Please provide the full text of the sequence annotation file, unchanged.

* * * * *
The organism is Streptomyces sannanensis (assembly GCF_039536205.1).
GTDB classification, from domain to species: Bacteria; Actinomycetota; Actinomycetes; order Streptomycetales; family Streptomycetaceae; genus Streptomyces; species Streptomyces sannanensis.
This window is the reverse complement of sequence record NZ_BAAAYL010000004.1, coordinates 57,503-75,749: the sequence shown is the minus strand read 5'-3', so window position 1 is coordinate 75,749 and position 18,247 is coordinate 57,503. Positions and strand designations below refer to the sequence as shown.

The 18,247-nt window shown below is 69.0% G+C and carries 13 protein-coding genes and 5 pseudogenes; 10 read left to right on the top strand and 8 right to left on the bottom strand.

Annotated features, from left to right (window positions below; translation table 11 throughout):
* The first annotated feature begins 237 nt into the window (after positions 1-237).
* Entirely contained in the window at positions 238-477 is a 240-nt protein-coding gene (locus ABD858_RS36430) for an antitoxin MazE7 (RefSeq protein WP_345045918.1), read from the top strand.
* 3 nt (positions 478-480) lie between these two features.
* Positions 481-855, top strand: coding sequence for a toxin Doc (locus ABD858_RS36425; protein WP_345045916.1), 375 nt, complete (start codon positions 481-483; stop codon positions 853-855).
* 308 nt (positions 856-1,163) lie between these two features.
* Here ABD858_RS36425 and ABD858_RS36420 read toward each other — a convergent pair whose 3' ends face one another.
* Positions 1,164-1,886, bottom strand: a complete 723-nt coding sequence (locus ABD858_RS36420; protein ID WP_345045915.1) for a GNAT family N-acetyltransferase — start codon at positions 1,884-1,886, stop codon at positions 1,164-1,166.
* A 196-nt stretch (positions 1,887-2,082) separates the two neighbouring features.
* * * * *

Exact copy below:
The organism is Streptomyces sannanensis (assembly GCF_039536205.1).
GTDB classification, from domain to species: Bacteria; Actinomycetota; Actinomycetes; order Streptomycetales; family Streptomycetaceae; genus Streptomyces; species Streptomyces sannanensis.
This window is the reverse complement of sequence record NZ_BAAAYL010000004.1, coordinates 57,503-75,749: the sequence shown is the minus strand read 5'-3', so window position 1 is coordinate 75,749 and position 18,247 is coordinate 57,503. Positions and strand designations below refer to the sequence as shown.

The 18,247-nt window shown below is 69.0% G+C and carries 13 protein-coding genes and 5 pseudogenes; 10 read left to right on the top strand and 8 right to left on the bottom strand.

Annotated features, from left to right (window positions below; translation table 11 throughout):
* The first annotated feature begins 237 nt into the window (after positions 1-237).
* Entirely contained in the window at positions 238-477 is a 240-nt protein-coding gene (locus ABD858_RS36430) for an antitoxin MazE7 (RefSeq protein WP_345045918.1), read from the top strand.
* 3 nt (positions 478-480) lie between these two features.
* Positions 481-855, top strand: coding sequence for a toxin Doc (locus ABD858_RS36425; protein WP_345045916.1), 375 nt, complete (start codon positions 481-483; stop codon positions 853-855).
* 308 nt (positions 856-1,163) lie between these two features.
* Here ABD858_RS36425 and ABD858_RS36420 read toward each other — a convergent pair whose 3' ends face one another.
* Positions 1,164-1,886, bottom strand: a complete 723-nt coding sequence (locus ABD858_RS36420; protein ID WP_345045915.1) for a GNAT family N-acetyltransferase — start codon at positions 1,884-1,886, stop codon at positions 1,164-1,166.
* A 196-nt stretch (positions 1,887-2,082) separates the two neighbouring features.